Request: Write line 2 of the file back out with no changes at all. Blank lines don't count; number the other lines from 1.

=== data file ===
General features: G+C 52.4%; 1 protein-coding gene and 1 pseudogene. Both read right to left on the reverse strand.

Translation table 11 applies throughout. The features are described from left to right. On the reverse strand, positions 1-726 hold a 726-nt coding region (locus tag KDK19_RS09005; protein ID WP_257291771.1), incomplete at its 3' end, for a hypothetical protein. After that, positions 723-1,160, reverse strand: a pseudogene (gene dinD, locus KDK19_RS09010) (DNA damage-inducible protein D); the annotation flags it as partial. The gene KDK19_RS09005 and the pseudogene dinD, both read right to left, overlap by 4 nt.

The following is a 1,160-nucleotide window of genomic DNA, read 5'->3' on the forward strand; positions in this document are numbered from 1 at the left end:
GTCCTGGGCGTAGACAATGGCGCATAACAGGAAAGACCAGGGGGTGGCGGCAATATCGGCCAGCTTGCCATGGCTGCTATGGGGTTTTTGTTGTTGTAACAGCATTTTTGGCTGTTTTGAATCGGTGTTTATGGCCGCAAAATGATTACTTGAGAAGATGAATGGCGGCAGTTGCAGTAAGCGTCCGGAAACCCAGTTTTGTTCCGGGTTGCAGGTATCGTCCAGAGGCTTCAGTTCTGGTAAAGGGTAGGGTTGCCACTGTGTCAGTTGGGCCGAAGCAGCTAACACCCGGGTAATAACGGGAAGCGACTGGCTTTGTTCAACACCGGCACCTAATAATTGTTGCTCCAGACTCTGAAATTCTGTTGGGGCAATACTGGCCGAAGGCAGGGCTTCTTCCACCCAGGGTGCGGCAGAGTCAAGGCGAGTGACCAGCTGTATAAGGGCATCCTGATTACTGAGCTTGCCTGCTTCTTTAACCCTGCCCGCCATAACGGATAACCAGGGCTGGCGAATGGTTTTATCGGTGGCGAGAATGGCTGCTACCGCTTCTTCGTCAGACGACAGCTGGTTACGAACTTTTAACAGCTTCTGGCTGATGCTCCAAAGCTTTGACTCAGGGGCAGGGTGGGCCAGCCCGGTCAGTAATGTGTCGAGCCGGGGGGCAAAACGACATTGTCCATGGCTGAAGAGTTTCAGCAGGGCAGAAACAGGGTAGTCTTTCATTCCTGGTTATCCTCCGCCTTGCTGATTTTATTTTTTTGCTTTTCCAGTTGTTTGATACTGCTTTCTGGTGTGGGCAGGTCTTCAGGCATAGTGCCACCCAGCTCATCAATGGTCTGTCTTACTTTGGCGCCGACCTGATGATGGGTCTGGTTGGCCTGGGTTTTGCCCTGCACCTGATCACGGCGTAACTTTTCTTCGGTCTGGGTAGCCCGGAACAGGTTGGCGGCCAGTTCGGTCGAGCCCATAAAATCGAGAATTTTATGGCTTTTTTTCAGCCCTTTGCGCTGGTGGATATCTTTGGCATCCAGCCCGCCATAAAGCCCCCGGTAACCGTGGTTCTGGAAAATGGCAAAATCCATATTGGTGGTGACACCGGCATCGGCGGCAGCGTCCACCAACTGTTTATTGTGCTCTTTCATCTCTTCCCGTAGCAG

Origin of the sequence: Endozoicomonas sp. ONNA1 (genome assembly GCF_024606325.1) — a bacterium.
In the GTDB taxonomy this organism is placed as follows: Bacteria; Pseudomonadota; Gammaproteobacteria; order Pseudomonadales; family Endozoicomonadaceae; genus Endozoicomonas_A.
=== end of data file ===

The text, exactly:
Translation table 11 applies throughout. The features are described from left to right. On the reverse strand, positions 1-726 hold a 726-nt coding region (locus tag KDK19_RS09005; protein ID WP_257291771.1), incomplete at its 3' end, for a hypothetical protein. After that, positions 723-1,160, reverse strand: a pseudogene (gene dinD, locus KDK19_RS09010) (DNA damage-inducible protein D); the annotation flags it as partial. The gene KDK19_RS09005 and the pseudogene dinD, both read right to left, overlap by 4 nt.